Under the direction and design of Owner/Builder Jennifer Allyn, the overlooked penthouse was transformed into a showplace. Purchased in 2020 from previous owners of 40 years. The Great Room which sits under the tall mansard roof on the West side, still had original paint and stencils on the poured concrete ceiling resembling faux wood beams. Jennifer Allyn brought the kitchen and bedroom areas from horrible, carpet and drop ceiling to the grandeur of the Great Room. She reconfigured the poorly laid out ancillary spaces to make a useful and elegant floor plan. The multiple glossy paint coats on the wood work was stripped to its original finish. She added oak wood floors to match the Great Room. Using found original doors from storage, she created wood paneling complete with a secret entrance.
My challenge was to tranform new drywall into poured, pressed wood, cement with the wood grain of the great room. Using a texture mix I applied the compound to the surface and dragged and combed the surface to look like the cement texture.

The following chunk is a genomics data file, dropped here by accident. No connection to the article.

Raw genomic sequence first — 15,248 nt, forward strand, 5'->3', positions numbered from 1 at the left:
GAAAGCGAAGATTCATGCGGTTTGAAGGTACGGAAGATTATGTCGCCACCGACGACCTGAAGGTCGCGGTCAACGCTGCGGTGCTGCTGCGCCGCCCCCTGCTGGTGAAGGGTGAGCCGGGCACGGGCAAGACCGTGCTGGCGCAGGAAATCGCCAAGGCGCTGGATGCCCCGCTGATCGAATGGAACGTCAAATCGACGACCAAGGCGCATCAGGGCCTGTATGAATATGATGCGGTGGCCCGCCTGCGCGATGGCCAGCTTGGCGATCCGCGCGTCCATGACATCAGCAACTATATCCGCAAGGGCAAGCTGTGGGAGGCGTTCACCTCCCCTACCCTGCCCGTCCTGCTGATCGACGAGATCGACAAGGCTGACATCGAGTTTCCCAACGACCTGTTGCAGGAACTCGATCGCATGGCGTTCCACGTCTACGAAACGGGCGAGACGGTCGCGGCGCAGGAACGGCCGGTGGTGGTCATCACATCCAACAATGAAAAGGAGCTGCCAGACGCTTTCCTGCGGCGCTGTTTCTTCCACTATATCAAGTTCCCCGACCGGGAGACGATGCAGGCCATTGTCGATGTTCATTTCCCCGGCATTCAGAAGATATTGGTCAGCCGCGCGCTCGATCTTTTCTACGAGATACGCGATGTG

Using inspiration from the Awahnee Hotel In Yosemite, Jennifer modified the Great Room stencils to work in the parlor.
Villa Riviera is a registered historic building on Ocean Boulevard Long Beach, California. From the time of its completion in 1929 through the mid-1950s, it was the second-tallest building, and the tallest private building, in Southern California. The 16-story Châteauesque building has been called the city’s “most elegant landmark” and a building that “has helped define the city.” The building was added to the National Register of Historic Places in 1996 and is currently used as condominiums with approximately 134 units, including two penthouse apartments occupying the 16th floor of the building, complete with gargoyles adorning both sides of the bay windows overlooking the city and ocean.
Built from 1927 to 1929 at a cost of $2.75 million, the Villa Riviera is a 16-story French Gothic Building. The structure is topped with a steeply pitched verdigris copper roof.